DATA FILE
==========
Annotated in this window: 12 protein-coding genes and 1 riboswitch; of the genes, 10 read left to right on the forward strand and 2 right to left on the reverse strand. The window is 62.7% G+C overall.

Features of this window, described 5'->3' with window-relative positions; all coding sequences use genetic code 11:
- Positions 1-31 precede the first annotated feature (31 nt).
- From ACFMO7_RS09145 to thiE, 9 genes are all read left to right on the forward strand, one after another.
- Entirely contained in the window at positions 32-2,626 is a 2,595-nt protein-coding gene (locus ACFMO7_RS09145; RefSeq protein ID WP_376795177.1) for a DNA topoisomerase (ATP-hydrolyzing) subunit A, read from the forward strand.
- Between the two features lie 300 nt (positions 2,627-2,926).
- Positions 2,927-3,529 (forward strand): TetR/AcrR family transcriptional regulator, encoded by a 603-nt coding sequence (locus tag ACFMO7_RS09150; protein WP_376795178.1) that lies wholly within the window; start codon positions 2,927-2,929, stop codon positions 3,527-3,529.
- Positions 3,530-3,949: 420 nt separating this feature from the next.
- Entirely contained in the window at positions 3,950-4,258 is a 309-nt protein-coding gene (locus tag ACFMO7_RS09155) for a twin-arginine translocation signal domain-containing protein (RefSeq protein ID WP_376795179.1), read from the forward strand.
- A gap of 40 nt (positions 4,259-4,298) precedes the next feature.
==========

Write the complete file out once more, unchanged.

Annotated in this window: 12 protein-coding genes and 1 riboswitch; of the genes, 10 read left to right on the forward strand and 2 right to left on the reverse strand. The window is 62.7% G+C overall.

Features of this window, described 5'->3' with window-relative positions; all coding sequences use genetic code 11:
- Positions 1-31 precede the first annotated feature (31 nt).
- From ACFMO7_RS09145 to thiE, 9 genes are all read left to right on the forward strand, one after another.
- Entirely contained in the window at positions 32-2,626 is a 2,595-nt protein-coding gene (locus ACFMO7_RS09145; RefSeq protein ID WP_376795177.1) for a DNA topoisomerase (ATP-hydrolyzing) subunit A, read from the forward strand.
- Between the two features lie 300 nt (positions 2,627-2,926).
- Positions 2,927-3,529 (forward strand): TetR/AcrR family transcriptional regulator, encoded by a 603-nt coding sequence (locus tag ACFMO7_RS09150; protein WP_376795178.1) that lies wholly within the window; start codon positions 2,927-2,929, stop codon positions 3,527-3,529.
- Positions 3,530-3,949: 420 nt separating this feature from the next.
- Entirely contained in the window at positions 3,950-4,258 is a 309-nt protein-coding gene (locus tag ACFMO7_RS09155) for a twin-arginine translocation signal domain-containing protein (RefSeq protein ID WP_376795179.1), read from the forward strand.
- A gap of 40 nt (positions 4,259-4,298) precedes the next feature.